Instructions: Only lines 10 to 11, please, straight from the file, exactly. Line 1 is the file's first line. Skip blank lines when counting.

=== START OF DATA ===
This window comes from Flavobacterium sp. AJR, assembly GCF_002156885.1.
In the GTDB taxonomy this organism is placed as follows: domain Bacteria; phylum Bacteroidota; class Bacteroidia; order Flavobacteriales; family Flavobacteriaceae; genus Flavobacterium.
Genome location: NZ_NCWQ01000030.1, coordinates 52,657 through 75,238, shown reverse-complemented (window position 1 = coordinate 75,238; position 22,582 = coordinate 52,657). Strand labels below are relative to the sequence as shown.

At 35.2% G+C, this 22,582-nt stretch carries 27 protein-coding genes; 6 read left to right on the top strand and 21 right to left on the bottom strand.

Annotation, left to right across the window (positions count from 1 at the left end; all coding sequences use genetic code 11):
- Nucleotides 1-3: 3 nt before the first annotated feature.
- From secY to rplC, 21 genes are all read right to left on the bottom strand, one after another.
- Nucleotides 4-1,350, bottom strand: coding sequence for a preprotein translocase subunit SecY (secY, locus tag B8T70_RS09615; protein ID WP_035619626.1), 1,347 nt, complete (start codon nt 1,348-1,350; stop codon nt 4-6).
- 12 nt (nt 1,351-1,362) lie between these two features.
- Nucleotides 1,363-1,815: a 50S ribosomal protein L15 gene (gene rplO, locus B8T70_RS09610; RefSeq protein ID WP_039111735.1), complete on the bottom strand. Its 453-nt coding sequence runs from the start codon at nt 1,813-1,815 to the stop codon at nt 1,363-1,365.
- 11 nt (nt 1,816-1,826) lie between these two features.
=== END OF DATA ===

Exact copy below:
- Nucleotides 1,363-1,815: a 50S ribosomal protein L15 gene (gene rplO, locus B8T70_RS09610; RefSeq protein ID WP_039111735.1), complete on the bottom strand. Its 453-nt coding sequence runs from the start codon at nt 1,813-1,815 to the stop codon at nt 1,363-1,365.
- 11 nt (nt 1,816-1,826) lie between these two features.